Skip to main content

Art Museum Faculty Resource Guide: Art History and Fine Arts

This is a faculty resource guide composed of faculty testimonials and handouts for integrating the La Salle Art Museum into classroom instruction.

The La Salle Art Museum

La Salle Art Museum

The mission of the La Salle University Art museum is to further the University’s Lasallian educational objectives by helping students, other members of the University community and the general public to experience significant, original works of art in an intimate setting and to place them in meaningful contexts. In addition to acquiring, preserving and exhibiting its collections, the Museum offers viewers an opportunity to sharpen their aesthetic perception and to investigate the interrelationships which emerge between art and other disciplines.

A Sample Art History Museum Class by Patricia Haberstroh

James Butler     Because I teach Art History, my classes are frequently in the museum, but the most challenging class is often Art 150, a core course in Patterns. One goal for this course is to overcome prejudices about different kinds of art, and Albert Gleize's 1920 Cubist oil painting, The Man in the City, in the Modern and Contemporary Room, is a good place to start. Because this is not a representational painting, I ask the students if they see a man or a city.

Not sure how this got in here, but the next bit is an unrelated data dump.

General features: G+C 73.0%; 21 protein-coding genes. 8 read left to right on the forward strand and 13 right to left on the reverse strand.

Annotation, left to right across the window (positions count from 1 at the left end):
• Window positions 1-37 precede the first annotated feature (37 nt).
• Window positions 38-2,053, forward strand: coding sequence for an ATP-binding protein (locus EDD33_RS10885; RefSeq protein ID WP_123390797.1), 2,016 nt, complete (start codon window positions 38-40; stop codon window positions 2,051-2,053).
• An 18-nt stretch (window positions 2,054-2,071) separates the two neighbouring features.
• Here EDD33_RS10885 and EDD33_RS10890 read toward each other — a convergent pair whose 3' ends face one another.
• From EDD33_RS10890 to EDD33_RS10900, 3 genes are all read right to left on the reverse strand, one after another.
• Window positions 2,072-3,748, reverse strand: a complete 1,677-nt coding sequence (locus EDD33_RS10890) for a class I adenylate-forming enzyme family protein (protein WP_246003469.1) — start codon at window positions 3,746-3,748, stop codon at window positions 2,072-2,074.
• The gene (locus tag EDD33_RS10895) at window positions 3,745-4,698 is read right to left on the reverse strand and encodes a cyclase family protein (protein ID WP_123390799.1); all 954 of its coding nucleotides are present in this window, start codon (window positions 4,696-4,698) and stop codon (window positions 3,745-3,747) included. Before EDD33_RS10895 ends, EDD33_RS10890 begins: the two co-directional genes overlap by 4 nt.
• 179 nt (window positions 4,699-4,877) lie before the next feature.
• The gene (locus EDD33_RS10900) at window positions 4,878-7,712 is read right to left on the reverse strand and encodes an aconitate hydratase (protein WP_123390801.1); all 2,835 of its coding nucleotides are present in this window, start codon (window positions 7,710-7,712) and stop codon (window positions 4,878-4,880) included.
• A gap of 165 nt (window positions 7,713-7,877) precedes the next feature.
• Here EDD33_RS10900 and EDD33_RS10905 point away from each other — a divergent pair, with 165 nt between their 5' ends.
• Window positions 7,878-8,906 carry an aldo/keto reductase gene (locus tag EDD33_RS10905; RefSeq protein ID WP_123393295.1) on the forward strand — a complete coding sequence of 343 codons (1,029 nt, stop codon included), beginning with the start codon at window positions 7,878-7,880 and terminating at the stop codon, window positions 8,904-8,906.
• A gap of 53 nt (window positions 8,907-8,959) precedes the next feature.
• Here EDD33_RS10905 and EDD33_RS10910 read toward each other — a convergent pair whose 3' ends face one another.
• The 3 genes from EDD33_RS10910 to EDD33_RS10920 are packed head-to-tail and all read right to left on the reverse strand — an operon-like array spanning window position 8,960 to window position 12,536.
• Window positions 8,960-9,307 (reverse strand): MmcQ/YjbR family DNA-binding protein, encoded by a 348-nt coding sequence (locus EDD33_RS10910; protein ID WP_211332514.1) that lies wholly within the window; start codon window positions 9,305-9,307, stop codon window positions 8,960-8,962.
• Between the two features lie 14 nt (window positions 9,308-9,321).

Most identify some buildings but cannot find the man. I ask them to look more carefully and they then begin to pick out arms legs, and eyes, scattered throughout the painting. Interest develops as the class tends to see the painting as a puzzle to be solved. I then ask them to consider the lines and colors in the painting and they soon identify the geometric forms (triangles, rectangles, etc.) which are the hallmark of Cubism, forms created with bright colors.

    One of my favorite exercises is to bring the students into the Medieval and Renaissance Room and have them examine two scenes from the Stages of the Cross. The earliest picture, the 14th century Siennese crucifixion painting in which Christ is flanked by Mary and Mary Magdalene nicely pairs nicely with a reading from Pope Innocent III in which he excoriates the sins humankind. This Christ is gruesomely pale, with little attempt at realistic depiction, and heavy on the symbolism and iconography of the characters depicted. The extreme emaciation of Christ also anticipates the grim visions of much post-Black Death art.

     On the other side of the entry door is a picture of the scourging of Christ from the mid-1500’s in which every humanistic conceit of the High Renaissance is in play: Christ is so well-nourished and muscular that He looks like He just stepped out of the gym. Here, as accompanied by a reading of Pico Della Mirandola’s “Essay on the Dignity of Man,” the human body in all its realism assumes center stage. In addition, the painting contains a fine example of vanishing point perspective and of effective light and shadow. The religious iconography, which so dominates the first painting is now barely perceptible: Only the barest hint of a halo is present and the students have to crowd in very close to see it.